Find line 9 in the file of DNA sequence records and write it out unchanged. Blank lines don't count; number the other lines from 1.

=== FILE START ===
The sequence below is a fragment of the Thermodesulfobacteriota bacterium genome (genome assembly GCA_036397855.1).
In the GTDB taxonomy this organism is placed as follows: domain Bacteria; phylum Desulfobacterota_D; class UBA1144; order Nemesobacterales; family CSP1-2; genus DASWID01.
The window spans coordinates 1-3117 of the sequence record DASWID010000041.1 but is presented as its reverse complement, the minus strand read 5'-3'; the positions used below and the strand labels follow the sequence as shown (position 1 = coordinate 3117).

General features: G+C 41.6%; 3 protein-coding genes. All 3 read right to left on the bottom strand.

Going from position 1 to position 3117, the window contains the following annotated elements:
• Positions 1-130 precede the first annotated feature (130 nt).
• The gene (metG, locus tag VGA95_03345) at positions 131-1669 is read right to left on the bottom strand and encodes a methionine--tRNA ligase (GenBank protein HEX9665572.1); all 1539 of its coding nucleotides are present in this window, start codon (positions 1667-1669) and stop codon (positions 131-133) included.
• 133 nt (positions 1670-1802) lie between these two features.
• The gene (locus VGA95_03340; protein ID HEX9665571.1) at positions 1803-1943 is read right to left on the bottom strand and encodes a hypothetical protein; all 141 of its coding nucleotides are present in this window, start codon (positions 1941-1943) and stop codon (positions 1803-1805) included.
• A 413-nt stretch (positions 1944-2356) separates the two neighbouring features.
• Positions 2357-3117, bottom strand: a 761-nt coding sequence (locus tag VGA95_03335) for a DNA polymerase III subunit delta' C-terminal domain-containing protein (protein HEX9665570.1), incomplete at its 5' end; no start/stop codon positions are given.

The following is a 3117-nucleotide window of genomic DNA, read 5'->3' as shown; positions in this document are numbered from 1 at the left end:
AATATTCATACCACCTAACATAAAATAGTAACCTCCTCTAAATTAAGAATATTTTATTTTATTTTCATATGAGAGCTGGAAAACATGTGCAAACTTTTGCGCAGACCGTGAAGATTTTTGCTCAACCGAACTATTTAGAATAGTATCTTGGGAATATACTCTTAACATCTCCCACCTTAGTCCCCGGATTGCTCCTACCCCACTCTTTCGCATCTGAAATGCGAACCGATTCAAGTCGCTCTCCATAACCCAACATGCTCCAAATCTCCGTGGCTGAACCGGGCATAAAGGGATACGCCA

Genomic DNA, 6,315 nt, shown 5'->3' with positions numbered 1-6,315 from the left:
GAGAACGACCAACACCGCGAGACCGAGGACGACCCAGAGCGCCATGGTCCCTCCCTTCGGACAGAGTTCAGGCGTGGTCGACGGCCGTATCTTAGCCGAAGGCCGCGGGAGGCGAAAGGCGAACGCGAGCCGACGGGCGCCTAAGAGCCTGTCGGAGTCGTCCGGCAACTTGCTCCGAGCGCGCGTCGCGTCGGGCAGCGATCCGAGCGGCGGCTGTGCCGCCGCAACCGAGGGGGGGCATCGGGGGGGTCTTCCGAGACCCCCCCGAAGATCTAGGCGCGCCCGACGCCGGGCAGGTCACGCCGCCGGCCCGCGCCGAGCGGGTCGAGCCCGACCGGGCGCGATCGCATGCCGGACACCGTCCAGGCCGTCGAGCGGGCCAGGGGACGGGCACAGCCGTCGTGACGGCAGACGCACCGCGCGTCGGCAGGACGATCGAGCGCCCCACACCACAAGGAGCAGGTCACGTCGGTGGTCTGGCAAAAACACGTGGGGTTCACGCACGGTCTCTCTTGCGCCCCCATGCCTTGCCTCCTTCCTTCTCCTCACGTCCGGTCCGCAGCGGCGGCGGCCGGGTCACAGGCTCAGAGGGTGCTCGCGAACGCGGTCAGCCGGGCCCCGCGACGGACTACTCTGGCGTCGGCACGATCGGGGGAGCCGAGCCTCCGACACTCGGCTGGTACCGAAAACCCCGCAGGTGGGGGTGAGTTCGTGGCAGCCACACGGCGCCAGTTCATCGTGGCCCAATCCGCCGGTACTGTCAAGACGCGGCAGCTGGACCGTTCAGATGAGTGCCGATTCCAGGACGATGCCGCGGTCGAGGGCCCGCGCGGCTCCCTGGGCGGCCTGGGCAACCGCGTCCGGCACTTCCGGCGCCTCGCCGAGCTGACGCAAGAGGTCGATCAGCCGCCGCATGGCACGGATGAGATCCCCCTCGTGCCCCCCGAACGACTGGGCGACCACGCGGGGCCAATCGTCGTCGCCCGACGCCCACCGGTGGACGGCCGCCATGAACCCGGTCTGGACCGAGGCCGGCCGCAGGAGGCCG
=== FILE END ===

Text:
• The gene (locus VGA95_03340; protein ID HEX9665571.1) at positions 1803-1943 is read right to left on the bottom strand and encodes a hypothetical protein; all 141 of its coding nucleotides are present in this window, start codon (positions 1941-1943) and stop codon (positions 1803-1805) included.